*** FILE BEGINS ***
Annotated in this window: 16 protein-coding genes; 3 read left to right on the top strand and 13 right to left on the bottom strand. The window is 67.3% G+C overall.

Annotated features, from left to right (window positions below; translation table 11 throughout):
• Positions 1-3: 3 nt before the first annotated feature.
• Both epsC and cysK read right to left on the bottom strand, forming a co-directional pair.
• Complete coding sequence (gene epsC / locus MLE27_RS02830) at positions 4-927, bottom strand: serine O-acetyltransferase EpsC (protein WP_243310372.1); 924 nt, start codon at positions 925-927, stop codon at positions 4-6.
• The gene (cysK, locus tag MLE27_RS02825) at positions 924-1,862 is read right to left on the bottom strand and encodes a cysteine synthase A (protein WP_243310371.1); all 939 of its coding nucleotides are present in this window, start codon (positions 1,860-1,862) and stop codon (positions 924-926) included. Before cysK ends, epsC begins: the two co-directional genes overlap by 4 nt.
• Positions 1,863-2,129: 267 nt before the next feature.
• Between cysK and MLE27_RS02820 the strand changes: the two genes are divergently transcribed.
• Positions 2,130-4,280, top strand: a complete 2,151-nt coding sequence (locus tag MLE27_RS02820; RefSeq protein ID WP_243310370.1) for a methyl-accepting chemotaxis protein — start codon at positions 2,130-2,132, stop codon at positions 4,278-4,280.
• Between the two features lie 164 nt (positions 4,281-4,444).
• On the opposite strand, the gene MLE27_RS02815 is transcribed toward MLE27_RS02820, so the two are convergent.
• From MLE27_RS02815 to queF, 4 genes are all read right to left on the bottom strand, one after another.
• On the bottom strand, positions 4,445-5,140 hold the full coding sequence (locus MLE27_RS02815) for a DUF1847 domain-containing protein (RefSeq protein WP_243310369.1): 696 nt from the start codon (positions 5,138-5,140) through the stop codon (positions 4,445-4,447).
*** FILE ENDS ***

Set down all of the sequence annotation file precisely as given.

Annotated in this window: 16 protein-coding genes; 3 read left to right on the top strand and 13 right to left on the bottom strand. The window is 67.3% G+C overall.

Annotated features, from left to right (window positions below; translation table 11 throughout):
• Positions 1-3: 3 nt before the first annotated feature.
• Both epsC and cysK read right to left on the bottom strand, forming a co-directional pair.
• Complete coding sequence (gene epsC / locus MLE27_RS02830) at positions 4-927, bottom strand: serine O-acetyltransferase EpsC (protein WP_243310372.1); 924 nt, start codon at positions 925-927, stop codon at positions 4-6.
• The gene (cysK, locus tag MLE27_RS02825) at positions 924-1,862 is read right to left on the bottom strand and encodes a cysteine synthase A (protein WP_243310371.1); all 939 of its coding nucleotides are present in this window, start codon (positions 1,860-1,862) and stop codon (positions 924-926) included. Before cysK ends, epsC begins: the two co-directional genes overlap by 4 nt.
• Positions 1,863-2,129: 267 nt before the next feature.
• Between cysK and MLE27_RS02820 the strand changes: the two genes are divergently transcribed.
• Positions 2,130-4,280, top strand: a complete 2,151-nt coding sequence (locus tag MLE27_RS02820; RefSeq protein ID WP_243310370.1) for a methyl-accepting chemotaxis protein — start codon at positions 2,130-2,132, stop codon at positions 4,278-4,280.
• Between the two features lie 164 nt (positions 4,281-4,444).
• On the opposite strand, the gene MLE27_RS02815 is transcribed toward MLE27_RS02820, so the two are convergent.
• From MLE27_RS02815 to queF, 4 genes are all read right to left on the bottom strand, one after another.
• On the bottom strand, positions 4,445-5,140 hold the full coding sequence (locus MLE27_RS02815) for a DUF1847 domain-containing protein (RefSeq protein WP_243310369.1): 696 nt from the start codon (positions 5,138-5,140) through the stop codon (positions 4,445-4,447).